It’s a moving story about fighting racism and prejudice.
Leaf and Shadow by Cyan Abad-Jugo and Frances Alcaraz
This chapter book, written by one of the well-known children’s book writers in the Philippines, contains four short stories that feature some characters from Philippine folklore. These include an anito, or ancestor spirits, and a kapre. Usually, they are depicted as “friendly creatures” here.
This is a light read for kids who are into Filipino folklore.
Filipino Children’s Books for Middle Grade Readers
Moymoy Lulumboy: Ang Batang Aswang by Segundo Matias Jr.
This children’s fantasy series is aimed at middle grade readers. It features Philippine mythology characters such as aswang, tikbalang, and manananggal among others.
The book revolves around the titular character Moymoy Lulumboy, who is an orphan. As a baby, he was given to a saleswoman in a mall. As he grows up, he becomes unaware of his real identity — that he could be from a different world. This is an exciting story for kids to get started with Philippine mythology and folklore.
The book is followed by Moymoy Lulumboy: Ang Nawawalang Birtud, Moymoy Lulumboy: Ang Paghahanap kay Inay, Moymoy Lulumboy: Mga Dulot ng Digmaan, Moymoy Lulumboy: Ang Lihim ng Libro, and Moymoy Lulumboy: Ang Ugat at Ang Propesiya.
Meläg by Bong Redila
“Meläg” means “small” in Pangasinan, a Philippine language spoken in the northern province of the same name. Set in a fictional sleepy town of Meläg, this book contains nine comics and short stories aimed for young readers. As a Pangasinense myself, I relate to the comic panels here. They feel nostalgic, like remembering childhood memories.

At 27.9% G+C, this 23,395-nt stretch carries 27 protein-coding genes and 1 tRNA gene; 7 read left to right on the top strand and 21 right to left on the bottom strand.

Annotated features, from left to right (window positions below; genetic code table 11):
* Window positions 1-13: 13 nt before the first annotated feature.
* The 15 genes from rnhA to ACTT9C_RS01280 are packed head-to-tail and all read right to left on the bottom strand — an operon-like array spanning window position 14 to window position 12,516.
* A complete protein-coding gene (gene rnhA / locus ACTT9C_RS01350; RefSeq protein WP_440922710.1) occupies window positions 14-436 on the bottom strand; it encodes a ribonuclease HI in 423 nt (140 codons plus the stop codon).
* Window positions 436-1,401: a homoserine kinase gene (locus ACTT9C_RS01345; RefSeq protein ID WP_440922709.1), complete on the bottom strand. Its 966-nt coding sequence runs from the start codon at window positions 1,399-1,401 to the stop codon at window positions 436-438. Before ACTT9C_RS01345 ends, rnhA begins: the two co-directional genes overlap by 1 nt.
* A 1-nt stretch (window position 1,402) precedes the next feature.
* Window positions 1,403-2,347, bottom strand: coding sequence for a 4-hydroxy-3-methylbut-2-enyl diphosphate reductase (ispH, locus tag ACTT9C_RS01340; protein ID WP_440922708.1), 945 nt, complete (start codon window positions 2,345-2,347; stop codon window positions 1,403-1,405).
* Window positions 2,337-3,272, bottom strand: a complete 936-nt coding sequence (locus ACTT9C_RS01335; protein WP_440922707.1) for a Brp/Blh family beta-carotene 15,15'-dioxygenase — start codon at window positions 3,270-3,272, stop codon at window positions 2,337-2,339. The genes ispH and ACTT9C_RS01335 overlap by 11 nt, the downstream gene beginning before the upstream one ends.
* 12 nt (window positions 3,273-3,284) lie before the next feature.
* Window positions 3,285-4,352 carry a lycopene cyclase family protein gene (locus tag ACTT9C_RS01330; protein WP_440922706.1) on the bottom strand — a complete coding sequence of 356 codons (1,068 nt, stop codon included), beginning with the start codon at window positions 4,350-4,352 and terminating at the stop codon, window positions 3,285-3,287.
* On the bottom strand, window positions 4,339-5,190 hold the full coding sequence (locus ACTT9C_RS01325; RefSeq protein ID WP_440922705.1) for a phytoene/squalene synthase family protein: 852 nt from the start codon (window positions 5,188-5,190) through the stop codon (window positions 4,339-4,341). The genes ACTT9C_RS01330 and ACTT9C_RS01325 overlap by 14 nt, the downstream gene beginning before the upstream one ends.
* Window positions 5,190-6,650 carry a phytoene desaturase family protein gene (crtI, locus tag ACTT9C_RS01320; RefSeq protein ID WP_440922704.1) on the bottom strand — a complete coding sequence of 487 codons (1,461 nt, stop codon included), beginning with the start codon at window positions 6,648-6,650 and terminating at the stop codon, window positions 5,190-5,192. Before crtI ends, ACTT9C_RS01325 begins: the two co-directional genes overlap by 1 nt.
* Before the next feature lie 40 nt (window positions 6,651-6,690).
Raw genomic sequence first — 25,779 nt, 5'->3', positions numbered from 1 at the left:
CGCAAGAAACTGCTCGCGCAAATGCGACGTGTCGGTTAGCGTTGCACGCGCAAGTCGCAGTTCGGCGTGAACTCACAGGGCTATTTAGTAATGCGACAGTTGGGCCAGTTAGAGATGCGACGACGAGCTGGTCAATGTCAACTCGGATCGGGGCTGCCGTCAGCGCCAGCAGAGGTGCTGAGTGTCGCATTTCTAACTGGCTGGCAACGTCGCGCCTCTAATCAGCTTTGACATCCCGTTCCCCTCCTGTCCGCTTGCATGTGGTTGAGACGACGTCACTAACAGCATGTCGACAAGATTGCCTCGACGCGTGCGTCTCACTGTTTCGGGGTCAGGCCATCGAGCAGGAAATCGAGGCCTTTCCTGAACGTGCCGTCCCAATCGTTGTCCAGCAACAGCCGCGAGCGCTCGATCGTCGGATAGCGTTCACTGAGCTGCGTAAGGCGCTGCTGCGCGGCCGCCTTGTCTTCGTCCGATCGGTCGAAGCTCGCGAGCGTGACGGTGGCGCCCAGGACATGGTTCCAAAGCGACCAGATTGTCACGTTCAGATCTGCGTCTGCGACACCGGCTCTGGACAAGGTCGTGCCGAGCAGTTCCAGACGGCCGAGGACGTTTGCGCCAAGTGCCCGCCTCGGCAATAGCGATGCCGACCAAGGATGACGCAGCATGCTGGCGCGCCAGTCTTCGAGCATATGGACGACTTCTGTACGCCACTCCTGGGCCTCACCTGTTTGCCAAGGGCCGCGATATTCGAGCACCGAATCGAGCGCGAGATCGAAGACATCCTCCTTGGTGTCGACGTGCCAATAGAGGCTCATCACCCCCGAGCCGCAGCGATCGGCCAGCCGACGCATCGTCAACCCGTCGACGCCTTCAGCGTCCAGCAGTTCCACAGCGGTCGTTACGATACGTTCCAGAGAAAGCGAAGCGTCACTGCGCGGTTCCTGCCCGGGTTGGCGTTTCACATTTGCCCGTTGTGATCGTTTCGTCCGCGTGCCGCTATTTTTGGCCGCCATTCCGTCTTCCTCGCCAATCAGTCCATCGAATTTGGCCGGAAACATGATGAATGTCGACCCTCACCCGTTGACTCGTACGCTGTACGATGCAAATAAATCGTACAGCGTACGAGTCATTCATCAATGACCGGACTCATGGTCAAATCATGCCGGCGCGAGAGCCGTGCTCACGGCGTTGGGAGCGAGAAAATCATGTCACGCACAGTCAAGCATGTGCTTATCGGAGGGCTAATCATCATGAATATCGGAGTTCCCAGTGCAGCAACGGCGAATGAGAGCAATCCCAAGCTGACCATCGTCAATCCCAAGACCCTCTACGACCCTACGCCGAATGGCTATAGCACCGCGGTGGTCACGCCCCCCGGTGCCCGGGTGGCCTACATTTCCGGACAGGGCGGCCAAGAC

Meläg won Best Graphic Literature in the Philippine edition of the National Book Award in 2017 and the Best Reads for Kids at the Philippine National Children’s Book Awards in 2018.
Si Kian by Weng Kahiles and Aldy Aguirre
In Rodrigo Duterte’s Philippines, an estimated 8,663 people were killed during his infamous “war on drugs,” according to the Human Rights Watch. Many believe, however, that the actual number could be thrice that.
Among those who were killed is a teen named Kian de los Santos, who was accused of being a drug runner. According to the reports, he was killed by the police in August 2017, which caused an uproar in the Philippines.
In this picture book aimed at young readers, the authors tell the life story of Kian de los Santos. The Philippine Center for Investigative Journalism contributed to the research. It won Best Reads for Children at the National Children’s Book Awards in 2018 in the Philippines.
Tall Story by Candy Gourlay
Set in England, the book follows Andi, who loves basketball. When her mom, who works in the UK, announces that her long-lost brother Bernardo is coming to England, Andi is thrilled. Little does she know that her brother is very tall.
Tall Story was first published by Filipino publisher Anvil Publishing in 2010. Then it was picked up by David Fickling Books in the UK. It won Best Reads for Children at the Philippine National Children’s Book Award in 2012 and the Crystal Kite Awards in Europe in 2011. Last year, it was included among the best books of the last 100 years in the UK.
Evidently, Filipino children’s books offer variety in terms of genre and subjects: the stories feature mythology, folklore, social justice, coming of age, and so much more.